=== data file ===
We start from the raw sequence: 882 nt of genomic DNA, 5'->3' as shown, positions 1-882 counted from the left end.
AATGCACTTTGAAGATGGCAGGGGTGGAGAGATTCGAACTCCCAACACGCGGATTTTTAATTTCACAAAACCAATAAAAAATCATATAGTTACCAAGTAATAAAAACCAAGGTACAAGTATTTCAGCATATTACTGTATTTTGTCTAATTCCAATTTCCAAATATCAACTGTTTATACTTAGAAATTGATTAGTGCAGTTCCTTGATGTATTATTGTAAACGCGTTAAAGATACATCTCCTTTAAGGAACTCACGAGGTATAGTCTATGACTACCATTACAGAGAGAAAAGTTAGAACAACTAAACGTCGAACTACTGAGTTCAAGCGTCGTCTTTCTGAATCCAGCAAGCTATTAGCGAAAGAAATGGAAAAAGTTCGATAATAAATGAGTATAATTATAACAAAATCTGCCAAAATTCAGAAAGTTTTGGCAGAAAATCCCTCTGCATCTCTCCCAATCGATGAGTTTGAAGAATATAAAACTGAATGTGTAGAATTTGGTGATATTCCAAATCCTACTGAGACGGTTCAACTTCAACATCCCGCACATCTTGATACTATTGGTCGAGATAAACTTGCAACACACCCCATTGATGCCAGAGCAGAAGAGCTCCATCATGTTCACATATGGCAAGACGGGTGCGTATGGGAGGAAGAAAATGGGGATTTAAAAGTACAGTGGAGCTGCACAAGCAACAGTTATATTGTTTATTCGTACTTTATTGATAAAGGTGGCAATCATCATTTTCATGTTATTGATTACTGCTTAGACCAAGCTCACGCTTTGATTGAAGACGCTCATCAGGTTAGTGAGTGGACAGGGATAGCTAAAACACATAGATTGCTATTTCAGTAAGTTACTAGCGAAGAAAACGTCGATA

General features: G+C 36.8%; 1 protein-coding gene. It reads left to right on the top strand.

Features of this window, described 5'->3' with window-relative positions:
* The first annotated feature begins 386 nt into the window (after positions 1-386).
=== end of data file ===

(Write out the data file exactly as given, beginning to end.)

We start from the raw sequence: 882 nt of genomic DNA, 5'->3' as shown, positions 1-882 counted from the left end.
AATGCACTTTGAAGATGGCAGGGGTGGAGAGATTCGAACTCCCAACACGCGGATTTTTAATTTCACAAAACCAATAAAAAATCATATAGTTACCAAGTAATAAAAACCAAGGTACAAGTATTTCAGCATATTACTGTATTTTGTCTAATTCCAATTTCCAAATATCAACTGTTTATACTTAGAAATTGATTAGTGCAGTTCCTTGATGTATTATTGTAAACGCGTTAAAGATACATCTCCTTTAAGGAACTCACGAGGTATAGTCTATGACTACCATTACAGAGAGAAAAGTTAGAACAACTAAACGTCGAACTACTGAGTTCAAGCGTCGTCTTTCTGAATCCAGCAAGCTATTAGCGAAAGAAATGGAAAAAGTTCGATAATAAATGAGTATAATTATAACAAAATCTGCCAAAATTCAGAAAGTTTTGGCAGAAAATCCCTCTGCATCTCTCCCAATCGATGAGTTTGAAGAATATAAAACTGAATGTGTAGAATTTGGTGATATTCCAAATCCTACTGAGACGGTTCAACTTCAACATCCCGCACATCTTGATACTATTGGTCGAGATAAACTTGCAACACACCCCATTGATGCCAGAGCAGAAGAGCTCCATCATGTTCACATATGGCAAGACGGGTGCGTATGGGAGGAAGAAAATGGGGATTTAAAAGTACAGTGGAGCTGCACAAGCAACAGTTATATTGTTTATTCGTACTTTATTGATAAAGGTGGCAATCATCATTTTCATGTTATTGATTACTGCTTAGACCAAGCTCACGCTTTGATTGAAGACGCTCATCAGGTTAGTGAGTGGACAGGGATAGCTAAAACACATAGATTGCTATTTCAGTAAGTTACTAGCGAAGAAAACGTCGATA

General features: G+C 36.8%; 1 protein-coding gene. It reads left to right on the top strand.

Features of this window, described 5'->3' with window-relative positions:
* The first annotated feature begins 386 nt into the window (after positions 1-386).